A Message for the Thoughtful

When I observe the shenanigans in Washington DC – on both sides of the aisle – I feel like I am living in an M.C. Escher print or a Salvador Dali painting. Nothing is as it seems. We have Nancy Pelosi berating Republicans for adding debt that our children and grandchildren will have to pay back to China. Of course, her leadership only added about $3 trillion to the price tag! We have “conservatives” making sure their earmarks are in place. It feels like Nero is fiddling while Rome burns.

I do tilt a bit toward the conservative side; however, our problems are not solved by histrionics or vague appeals to principles. President Obama meets with sympathetic billionaires while small business leadership is ignored. Meanwhile, extending the current tax rates becomes a flash point for berating the rich, while basic economic realities are ignored and our foreign policy is in shambles.

The Holiday Season of good cheer is not the time to introduce austere realism, but here are “thoughts for the thoughtful” that I hope will stimulate intelligent and passionate communication from the grassroots to the “representatives” in Washington, D.C.

  • Americans are allergic to socialism. We are not adverse to government activity, but we have an organic allegiance to personal liberty and property.
  • Americans do not want to be part of a “global governance” scheme where self-appointment elitists (Soros, et. al.) tell us what we must do as a nation.
  • Americans are compassionate. We want to help those in need and the unemployed need assistance and training.
  • Americans love the military. Waving flags, wistful strains of Taps, and the courage of women and men stir us deeply. We also want our troops fighting battles they can win. Bring them home with dignity, Mr. President.
  • Americans are self-starters. We want equal opportunity, not a system rigged by social engineers.
  • Americans are religious, but they do not want a government cowering in the face of radical Islam or regulating what can be said in the public square. We are especially upset that Judaism and Christianity can be excoriated while Islam gets a free pass from the Left.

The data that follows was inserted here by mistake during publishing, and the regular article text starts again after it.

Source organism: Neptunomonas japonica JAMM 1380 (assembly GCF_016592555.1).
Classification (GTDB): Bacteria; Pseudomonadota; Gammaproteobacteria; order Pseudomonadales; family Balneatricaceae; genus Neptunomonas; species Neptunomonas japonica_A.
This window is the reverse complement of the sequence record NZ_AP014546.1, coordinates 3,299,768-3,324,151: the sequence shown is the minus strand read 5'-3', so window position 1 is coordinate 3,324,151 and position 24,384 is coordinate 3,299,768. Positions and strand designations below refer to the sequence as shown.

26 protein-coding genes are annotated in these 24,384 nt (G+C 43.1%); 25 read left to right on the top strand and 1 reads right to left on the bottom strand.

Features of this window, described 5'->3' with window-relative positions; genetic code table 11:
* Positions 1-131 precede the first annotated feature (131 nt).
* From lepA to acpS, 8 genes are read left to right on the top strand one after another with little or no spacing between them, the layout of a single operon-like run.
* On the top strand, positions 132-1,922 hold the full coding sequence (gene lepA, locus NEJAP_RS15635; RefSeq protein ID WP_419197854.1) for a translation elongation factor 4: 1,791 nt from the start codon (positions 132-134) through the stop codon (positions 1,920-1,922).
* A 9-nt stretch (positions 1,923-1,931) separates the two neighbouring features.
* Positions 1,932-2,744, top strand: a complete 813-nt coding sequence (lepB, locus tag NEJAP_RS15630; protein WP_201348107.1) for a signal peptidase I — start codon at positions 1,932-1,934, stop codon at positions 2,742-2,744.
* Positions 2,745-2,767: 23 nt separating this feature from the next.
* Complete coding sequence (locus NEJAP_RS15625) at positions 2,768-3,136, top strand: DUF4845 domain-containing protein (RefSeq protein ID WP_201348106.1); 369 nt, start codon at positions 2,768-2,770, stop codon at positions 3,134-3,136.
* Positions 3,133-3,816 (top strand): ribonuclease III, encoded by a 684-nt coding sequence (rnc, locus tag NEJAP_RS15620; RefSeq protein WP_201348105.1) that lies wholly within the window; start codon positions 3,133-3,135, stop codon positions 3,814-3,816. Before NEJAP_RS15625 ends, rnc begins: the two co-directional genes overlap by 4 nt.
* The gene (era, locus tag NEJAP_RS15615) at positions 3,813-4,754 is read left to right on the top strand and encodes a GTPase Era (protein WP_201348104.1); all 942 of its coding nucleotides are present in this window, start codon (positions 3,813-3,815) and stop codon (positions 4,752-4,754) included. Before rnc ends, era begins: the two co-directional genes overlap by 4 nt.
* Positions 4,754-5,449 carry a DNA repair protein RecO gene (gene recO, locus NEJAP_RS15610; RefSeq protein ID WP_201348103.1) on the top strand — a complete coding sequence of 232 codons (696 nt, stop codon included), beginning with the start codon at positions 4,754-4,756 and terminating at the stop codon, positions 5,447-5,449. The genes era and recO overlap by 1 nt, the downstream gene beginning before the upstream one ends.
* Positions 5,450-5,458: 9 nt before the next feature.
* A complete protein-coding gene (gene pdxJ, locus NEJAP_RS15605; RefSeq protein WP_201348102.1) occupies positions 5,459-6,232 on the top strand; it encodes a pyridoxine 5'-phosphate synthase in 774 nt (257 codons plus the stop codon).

• American love scientific and technological innovation, but not at the expense of humanitarian principles.
  • Americans are learning to leave racism behind and live joyfully with diversity. We do not need to be reminded daily of past transgressions. We want to build a better future.
  • Americans believe in traditional marriage. Utah left polygamy behind in order to enter our Union. Redefining this term will ultimately open a Pandora’s Box of confusion and state control.
  • Americans are tolerant. People of all faiths or none, and people of all orientations can live peaceably with their deepest differences. This is what the First Amendment is about.
  • Americans are children of immigrants and we are hospitable. We just want entry and participation to be legal, safe and non-subversive of our national principles. Secure borders and opportunity for all the “huddled masses yearning to be free” are compatible.
  • American believe in balancing the checkbook, even though they have been on a credit-card binge for half a century. Hopefully our leaders at City Hall, State capitals and in Congress can set a new tone.

As we welcome longer days, remember the courage of the Maccabees and celebrate the birth of Jesus of Nazareth, let’s open our hearts and homes, looking for ways to encourage each other, honor the dignity of each person and create a better future.

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